8. 8. HE overview – Summary of CT guidance cont. Training cont. 9. Institutions are expected to share information about vulnerable people both internally and externally (where appropriate) based on information sharing agreements (para 118) 10. Welfare, chaplaincy and pastoral support (5) should be sufficient and available to all students (para 120) 11. As part of this there should be clear policies on the use of prayer rooms and other faith-related activities (para 121) 12. IT policies (6) should be in place with reference to the statutory duty and the use of university IT equipment (para 122) 13. The university should consider the use of filters to prevent people from being drawn into terrorism (para 122) 14. IT policies should include clear procedures for students and staff who may be engaged in sensitive and/or extremism-related research (para 123)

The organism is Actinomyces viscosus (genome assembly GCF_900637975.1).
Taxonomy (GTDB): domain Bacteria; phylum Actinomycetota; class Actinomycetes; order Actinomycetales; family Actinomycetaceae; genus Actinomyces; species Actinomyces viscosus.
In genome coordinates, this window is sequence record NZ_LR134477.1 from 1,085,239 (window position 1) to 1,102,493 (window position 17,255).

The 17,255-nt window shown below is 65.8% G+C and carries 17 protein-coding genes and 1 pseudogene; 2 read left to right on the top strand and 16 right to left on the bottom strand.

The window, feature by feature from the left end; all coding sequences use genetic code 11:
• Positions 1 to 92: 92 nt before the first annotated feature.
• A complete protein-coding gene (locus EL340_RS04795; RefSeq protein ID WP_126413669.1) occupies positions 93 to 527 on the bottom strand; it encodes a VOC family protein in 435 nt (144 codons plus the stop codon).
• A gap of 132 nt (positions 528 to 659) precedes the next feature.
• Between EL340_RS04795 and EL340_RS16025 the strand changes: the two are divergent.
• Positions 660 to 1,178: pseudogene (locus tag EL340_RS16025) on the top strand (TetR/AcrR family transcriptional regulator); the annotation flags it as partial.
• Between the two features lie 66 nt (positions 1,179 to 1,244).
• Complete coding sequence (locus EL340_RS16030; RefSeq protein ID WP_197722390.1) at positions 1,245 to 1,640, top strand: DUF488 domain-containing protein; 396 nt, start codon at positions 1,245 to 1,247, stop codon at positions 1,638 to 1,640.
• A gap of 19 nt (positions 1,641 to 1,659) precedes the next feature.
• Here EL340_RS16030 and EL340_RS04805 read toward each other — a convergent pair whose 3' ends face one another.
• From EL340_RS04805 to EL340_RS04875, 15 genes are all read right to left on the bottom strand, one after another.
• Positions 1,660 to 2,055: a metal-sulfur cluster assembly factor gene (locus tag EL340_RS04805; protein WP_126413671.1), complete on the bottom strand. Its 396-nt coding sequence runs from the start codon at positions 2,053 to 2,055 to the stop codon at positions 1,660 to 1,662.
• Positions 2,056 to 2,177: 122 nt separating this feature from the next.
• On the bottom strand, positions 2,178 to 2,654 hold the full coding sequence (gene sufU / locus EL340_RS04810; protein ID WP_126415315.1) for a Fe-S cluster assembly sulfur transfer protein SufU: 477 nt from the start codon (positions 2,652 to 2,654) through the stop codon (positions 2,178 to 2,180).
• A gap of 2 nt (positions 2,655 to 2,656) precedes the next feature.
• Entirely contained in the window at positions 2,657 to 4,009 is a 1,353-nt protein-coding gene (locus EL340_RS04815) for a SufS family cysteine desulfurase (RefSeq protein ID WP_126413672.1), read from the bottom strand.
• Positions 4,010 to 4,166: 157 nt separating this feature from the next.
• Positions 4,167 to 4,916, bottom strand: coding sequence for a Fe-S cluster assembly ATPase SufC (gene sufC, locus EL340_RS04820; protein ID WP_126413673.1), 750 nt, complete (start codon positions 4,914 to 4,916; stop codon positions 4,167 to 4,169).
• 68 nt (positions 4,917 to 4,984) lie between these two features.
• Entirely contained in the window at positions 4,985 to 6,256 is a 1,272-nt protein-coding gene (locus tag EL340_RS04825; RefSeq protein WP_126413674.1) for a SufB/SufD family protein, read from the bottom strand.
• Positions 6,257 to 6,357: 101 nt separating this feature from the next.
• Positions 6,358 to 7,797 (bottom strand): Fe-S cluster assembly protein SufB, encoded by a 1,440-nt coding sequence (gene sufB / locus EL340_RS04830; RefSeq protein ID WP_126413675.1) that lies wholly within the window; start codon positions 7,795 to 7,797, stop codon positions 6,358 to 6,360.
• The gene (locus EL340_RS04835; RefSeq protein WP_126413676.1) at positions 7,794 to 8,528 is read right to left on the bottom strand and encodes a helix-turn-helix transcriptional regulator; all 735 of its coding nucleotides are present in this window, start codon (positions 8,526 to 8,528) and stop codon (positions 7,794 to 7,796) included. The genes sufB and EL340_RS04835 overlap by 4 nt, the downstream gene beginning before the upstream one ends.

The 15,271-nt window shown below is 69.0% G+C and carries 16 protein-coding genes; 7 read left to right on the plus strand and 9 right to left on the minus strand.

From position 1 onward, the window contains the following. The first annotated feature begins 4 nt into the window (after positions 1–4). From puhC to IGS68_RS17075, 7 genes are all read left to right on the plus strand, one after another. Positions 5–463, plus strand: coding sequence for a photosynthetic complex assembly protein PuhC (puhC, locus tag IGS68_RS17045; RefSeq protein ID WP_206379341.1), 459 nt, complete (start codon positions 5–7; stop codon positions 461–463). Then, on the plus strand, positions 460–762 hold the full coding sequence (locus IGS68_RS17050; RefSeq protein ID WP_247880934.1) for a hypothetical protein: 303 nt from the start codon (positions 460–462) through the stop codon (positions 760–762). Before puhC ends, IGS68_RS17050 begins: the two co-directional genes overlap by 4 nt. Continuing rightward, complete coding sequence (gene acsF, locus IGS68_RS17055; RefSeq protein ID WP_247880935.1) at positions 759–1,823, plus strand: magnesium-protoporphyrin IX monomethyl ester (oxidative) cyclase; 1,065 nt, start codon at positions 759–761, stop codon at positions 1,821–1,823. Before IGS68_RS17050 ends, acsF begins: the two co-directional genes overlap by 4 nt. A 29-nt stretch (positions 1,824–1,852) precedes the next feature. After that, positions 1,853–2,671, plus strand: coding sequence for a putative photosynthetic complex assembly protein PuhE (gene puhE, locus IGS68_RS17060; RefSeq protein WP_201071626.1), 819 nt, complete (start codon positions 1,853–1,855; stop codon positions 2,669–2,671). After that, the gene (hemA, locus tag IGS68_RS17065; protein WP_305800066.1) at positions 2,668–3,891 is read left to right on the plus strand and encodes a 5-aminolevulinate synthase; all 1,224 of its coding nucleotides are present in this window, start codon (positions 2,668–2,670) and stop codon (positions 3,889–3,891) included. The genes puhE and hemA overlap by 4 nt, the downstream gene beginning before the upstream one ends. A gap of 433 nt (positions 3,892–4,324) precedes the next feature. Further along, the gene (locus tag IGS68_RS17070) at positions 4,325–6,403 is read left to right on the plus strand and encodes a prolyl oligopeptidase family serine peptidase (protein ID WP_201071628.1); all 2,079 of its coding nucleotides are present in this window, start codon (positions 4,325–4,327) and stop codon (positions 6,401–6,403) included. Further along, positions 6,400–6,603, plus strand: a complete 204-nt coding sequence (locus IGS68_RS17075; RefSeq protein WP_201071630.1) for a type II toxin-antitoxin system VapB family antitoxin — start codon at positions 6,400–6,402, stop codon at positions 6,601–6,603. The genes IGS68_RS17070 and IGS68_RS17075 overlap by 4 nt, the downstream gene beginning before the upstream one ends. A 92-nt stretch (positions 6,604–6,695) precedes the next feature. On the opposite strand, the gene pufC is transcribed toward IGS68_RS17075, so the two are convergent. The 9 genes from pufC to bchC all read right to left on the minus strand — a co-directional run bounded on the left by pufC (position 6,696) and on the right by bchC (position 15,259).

9. 9. HE overview – Summary of CT guidance cont. 15. Student Unions (7) and societies are expected to work closely with their institution and cooperate with the institution’s policies (para 124) 16. Student unions are charitable bodies registered with the Charity Commission and subject to charity laws and legislation, including those relating to preventing terrorism (para 125) 17. Student unions should assess whether their staff and elected officers would benefit from Prevent awareness training/other related training (para 125) 18. A separate monitoring and enforcement (8) framework will be published (para 126) 19. The Secretary of State (Welsh Government?) will appoint an appropriate body to determine compliance with the Prevent duty (para 126)
  10. 10. #UUKSD Implementing the new Prevent statutory duty: understanding expectations and ensuring compliance Meeting room 1 1. Interfaith relations and facilities Boardroom 2. Adopting a safeguarding approach to preventing violent extremism Meeting room 2 3. Vulnerability to being drawn into terrorism and reflections on social media Main hall Session 1 only 4. Partnership working – managing the tensions; a student services perspective